Barbara Rose Johnston, an environmental anthropologist at the Center for Political Ecology, was a featured speaker at the recent 5th Water World Forum last month in Turkey. The mission of the forum, held every three years, is to “address growing water scarcity, the risk of conflict as countries squabble over rivers, lakes and aquifers, and how to provide clean water and sanitation to billions.”

Johnston’s accounts of her experience in Water Culture Wars are interesting and instructive, including this excerpt:

 “I arrived here on a Monday to the news that two friends from International Rivers were arrested at the opening session of the Forum. They unfurled a protest banner inside the conference that said “No risky dams” and chanted this slogan five times, a protest that involved all of a minute before they were pulled out, and arrested. The next day they were given the option of a minimum one-year sentence in prison or deportation. Their crime? Attempting to influence public opinion."

In her writings, Johnston describes myriad attempts by various parties at the forum to control the conversations by suppressing relevant information and dissent. She describes how powerful authorities described circumstances in a calculated way, withheld relevant details and spun information to influence outcomes.

Apparently the attempts were successful. She writes:

“The primary message from the water and cultural diversity sessions organized by the international community was: Water is a fundamental human right and a core element that sustains cultural ways of life and the environments on which we all depend.

The political statement that emerged from the forum, however, called for action to recognize water as an essential human need rather than a fundamental human right.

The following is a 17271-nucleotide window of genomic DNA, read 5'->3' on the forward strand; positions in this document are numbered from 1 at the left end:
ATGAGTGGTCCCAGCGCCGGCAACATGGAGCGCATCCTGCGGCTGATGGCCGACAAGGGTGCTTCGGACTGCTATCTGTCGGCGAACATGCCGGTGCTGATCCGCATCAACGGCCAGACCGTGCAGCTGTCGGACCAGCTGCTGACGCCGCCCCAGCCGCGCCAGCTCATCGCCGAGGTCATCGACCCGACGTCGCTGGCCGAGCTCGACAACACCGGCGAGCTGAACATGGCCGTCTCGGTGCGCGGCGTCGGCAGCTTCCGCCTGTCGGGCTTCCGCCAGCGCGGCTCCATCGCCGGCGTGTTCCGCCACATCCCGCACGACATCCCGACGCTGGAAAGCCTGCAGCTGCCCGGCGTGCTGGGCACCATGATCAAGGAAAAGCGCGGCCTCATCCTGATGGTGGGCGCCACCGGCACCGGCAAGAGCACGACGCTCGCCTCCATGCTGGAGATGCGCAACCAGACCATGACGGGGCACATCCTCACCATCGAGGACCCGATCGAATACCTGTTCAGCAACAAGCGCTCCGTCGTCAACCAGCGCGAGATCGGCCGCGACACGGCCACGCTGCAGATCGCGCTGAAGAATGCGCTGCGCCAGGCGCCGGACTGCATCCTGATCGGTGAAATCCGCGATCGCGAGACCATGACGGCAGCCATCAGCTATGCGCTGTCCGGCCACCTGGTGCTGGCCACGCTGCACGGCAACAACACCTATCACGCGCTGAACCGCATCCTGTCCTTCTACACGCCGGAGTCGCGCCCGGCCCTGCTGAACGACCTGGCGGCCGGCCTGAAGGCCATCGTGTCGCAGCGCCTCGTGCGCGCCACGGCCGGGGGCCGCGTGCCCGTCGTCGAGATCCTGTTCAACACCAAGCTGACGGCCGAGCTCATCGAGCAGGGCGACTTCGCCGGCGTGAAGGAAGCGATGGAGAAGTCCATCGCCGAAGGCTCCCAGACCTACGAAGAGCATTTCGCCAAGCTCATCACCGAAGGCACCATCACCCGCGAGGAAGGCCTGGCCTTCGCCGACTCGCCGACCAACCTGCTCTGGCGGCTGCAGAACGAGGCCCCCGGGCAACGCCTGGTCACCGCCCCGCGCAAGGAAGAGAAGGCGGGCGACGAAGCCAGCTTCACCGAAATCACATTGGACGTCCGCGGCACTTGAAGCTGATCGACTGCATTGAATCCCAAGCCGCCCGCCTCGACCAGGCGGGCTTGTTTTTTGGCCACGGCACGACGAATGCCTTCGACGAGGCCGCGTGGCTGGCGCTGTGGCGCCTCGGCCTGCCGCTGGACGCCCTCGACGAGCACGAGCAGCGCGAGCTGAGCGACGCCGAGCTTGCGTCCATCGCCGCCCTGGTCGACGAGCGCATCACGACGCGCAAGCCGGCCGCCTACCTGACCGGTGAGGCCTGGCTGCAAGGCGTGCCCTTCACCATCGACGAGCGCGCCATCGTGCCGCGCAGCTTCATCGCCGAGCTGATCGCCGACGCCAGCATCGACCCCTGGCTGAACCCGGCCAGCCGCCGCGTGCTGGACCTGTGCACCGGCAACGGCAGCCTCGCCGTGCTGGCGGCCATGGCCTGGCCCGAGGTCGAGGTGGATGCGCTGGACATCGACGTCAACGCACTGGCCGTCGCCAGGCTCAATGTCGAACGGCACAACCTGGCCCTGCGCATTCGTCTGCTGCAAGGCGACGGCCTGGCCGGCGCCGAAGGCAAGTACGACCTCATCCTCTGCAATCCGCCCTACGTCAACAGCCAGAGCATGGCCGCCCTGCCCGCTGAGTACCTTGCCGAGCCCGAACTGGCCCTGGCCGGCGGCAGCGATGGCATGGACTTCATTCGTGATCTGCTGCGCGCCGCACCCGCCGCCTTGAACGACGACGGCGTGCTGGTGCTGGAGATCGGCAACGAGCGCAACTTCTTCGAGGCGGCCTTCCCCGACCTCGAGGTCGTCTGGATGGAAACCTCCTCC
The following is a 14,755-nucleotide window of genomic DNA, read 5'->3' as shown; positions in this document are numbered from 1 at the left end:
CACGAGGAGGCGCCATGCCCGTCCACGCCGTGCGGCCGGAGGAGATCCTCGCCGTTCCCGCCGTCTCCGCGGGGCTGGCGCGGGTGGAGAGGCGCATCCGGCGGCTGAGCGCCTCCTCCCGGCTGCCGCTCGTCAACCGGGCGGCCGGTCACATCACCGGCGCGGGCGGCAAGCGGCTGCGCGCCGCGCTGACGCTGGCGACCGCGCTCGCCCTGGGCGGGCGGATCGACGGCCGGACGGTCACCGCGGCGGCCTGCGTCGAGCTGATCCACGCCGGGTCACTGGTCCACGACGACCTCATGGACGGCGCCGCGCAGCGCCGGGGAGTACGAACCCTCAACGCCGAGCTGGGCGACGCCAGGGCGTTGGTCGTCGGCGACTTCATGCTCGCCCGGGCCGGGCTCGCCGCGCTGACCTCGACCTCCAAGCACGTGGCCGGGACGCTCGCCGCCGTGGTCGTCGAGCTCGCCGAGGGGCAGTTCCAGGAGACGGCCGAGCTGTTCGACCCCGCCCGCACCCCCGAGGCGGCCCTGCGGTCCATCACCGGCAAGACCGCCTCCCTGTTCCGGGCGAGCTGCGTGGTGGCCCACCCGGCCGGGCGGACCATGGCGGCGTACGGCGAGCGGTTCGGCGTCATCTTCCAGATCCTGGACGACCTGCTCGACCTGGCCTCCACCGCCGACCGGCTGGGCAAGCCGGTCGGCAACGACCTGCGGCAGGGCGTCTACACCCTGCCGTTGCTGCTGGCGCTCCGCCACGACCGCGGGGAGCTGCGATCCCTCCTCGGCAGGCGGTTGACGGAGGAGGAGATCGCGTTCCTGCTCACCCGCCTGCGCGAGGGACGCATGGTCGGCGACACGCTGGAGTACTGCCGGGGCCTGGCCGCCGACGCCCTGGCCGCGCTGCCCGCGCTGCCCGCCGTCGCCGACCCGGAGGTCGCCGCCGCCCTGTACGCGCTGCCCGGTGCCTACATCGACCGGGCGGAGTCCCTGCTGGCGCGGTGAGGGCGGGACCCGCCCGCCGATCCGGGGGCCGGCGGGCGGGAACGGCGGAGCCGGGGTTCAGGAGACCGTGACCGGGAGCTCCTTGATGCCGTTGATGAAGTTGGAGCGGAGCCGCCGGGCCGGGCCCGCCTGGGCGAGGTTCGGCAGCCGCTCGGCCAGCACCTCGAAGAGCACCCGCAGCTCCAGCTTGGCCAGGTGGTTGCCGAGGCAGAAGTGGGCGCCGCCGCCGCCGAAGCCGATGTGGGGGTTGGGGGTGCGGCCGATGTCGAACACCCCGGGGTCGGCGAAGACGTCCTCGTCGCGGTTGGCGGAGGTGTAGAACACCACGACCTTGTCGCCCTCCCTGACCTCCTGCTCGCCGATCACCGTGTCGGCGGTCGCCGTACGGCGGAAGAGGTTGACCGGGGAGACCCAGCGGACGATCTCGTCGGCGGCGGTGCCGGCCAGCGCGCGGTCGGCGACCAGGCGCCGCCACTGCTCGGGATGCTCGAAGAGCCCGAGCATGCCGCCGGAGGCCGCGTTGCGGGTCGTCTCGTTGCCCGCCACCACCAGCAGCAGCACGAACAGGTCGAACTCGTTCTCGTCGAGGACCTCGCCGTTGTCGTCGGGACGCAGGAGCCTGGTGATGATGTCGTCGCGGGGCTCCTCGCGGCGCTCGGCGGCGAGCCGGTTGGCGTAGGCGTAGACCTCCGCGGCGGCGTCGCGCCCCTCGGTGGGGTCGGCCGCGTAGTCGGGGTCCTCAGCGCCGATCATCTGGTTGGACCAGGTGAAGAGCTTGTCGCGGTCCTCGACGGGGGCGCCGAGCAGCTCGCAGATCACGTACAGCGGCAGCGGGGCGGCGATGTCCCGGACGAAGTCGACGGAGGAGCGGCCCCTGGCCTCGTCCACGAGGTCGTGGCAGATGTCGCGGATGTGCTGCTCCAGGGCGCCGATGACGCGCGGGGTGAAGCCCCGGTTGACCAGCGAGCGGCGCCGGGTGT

This is another example showing how our conversations help create the world in which we live.  Whether the topic is water, energy, housing or global economics, systemic thinking and authentic conversations will help us more easily find solutions that work for everyone.

A conversation about water that focuses only on creating more infrastructure, for instance, is short-sighted and dangerously narrow. By squelching other perspectives and dissent, a narrow solution gets crafted that benefits a few and harms many. Ignored are important issues such as conservation, population growth, cultural perspectives and a host of other things that have a huge impact on a natural resource without which humans cannot live.

Manipulative conversations derail true progress. By being transparent in our intentions and conversations, and learning to raise the difficult issues with good will, conversations can help us find sustainable solutions that take into account the good of the whole.  Unless we can talk openly about our doubts, concerns and fears while seeking common ground, we will opt for solutions that create winners and losers.  And that will only lead to new and different problems.